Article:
The 7 reasons why I say No to founders reaching out to us for funding.

We say no to most of the entrepreneurs who reach out to us for funding. It’s not cool, we don’t enjoy it but we have to.

I tend to do it as fast & soon as possible in the process in order not to waste their time and mine… I sometimes don’t reply to unsolicited e-mails or in-mails (I don’t like Linkedin for this). Sometimes I do… It’s pretty random. Otherwise, I reply to all my emails within 24hrs (usually). Also, everyone who reaches out to us through Kima Ventures Website can follow her status in real-time on Kima Status.

I have my reasons to say no. They can be good or bad, right or wrong. If I could be right all the time and before success happen, I would probably be as rich as my boss :) My job is 80% uncertainty, 20% certainty. And 100% conviction. I hate to be wrong of course but I like to know why and also to change my mind on a market, a team or anything else! I mean… we’ve invested in a company delivering fresh & healthy dog food (nomnomnow.com) despite the fact that few weeks before I was telling a friend that I was done with food-related businesses and that I would never invest in pet-related stuff… When I told Nate (co-founder) about this, he simply replied: “For what it’s worth, never in my wildest dreams would I have guessed I’d be making dog food in my mid-30s…”

I like to keep it short when I say no. I don’t sugarcoat it. I’m pretty straightforward, yet benevolent. I hate forced-introductions (Please use double opt-in intros) and can be a bit harsh when replying to those ones… even though I know I should not.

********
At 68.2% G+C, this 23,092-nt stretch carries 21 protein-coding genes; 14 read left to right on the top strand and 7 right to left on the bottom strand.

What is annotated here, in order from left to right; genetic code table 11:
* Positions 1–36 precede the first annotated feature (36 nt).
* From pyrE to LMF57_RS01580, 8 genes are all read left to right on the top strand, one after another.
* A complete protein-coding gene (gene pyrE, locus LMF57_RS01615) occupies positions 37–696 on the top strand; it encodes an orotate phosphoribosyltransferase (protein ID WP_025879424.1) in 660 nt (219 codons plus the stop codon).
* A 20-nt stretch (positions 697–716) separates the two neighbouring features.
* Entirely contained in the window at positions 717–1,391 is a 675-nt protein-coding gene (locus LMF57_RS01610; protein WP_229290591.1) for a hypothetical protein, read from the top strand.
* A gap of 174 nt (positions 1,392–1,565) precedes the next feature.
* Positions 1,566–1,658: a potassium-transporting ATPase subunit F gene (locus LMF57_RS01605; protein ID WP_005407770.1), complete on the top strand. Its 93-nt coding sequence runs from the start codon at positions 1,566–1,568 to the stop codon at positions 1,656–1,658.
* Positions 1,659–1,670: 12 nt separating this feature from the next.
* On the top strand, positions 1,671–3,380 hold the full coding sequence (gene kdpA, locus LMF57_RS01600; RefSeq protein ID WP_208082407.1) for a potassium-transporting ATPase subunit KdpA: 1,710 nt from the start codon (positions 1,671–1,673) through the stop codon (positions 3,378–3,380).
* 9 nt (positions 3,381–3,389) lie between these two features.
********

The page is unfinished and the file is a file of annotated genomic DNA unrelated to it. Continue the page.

Regarding the reasons why I say no to founders, here are the real ones… And the other real ones ;)

  • I don’t have a fit with the team. In that case, I rarely share this impression and just refer to another reason to say no. If we’re not gonna get together, why should we fight…

  • I don’t believe in the team. I might be very wrong and I think it’s very presumptuous to say that so I won’t tell you this neither and will refer to another reason to say no. It does not mean I won’t use a legitimate reason, it’s just that rejection is insulting when it’s too personal, so I never make it personal. If we’re not gonna get married, why should I make you cry…

  • I don’t understand the subject or the geography well enough and I don’t want to master it. So I just pass…

  • I don’t like the space or the activity, whatever the reason. Nothing personal, it’s just that, personally, I don’t like it.

  • It’s not in my sweet spot. I don’t fund small giants, services companies, infrastructures… I don’t judge what you’re building, I just feel that you’re not in my sweet spot so I’ll just tell you that.

  • It’s not what I’m looking for. There are spaces/sectors that I like: Insurance, Banking, Natural Language Processing, Blockchain, Augmented Reality, Cars, … And I know exactly what I’m looking for in those spaces. So if it’s not there, then it’s not for me.

  • I doubt too much about something. It can be related to the market, the competition, the product, the model… And your explanations did not convince me.

What we do is simple to understand: we fund great people who learn super fast and execute brilliantly on huge markets. The thing is, success is only visible afterwards once those entrepreneurs have shown their capacity to build an amazing company, to attract talents, to grow, to adapt... This is a people business, it’s full of unpredictability and we’re often wrong. It can be counter-intuitive, awkward, completely out of consensus. 99.99% of us wouldn’t have put a dime on Uber, Skype or Snapchat… And many similar companies have miserably failed before.

It sucks. And it’s super exciting too. That’s just the way it is.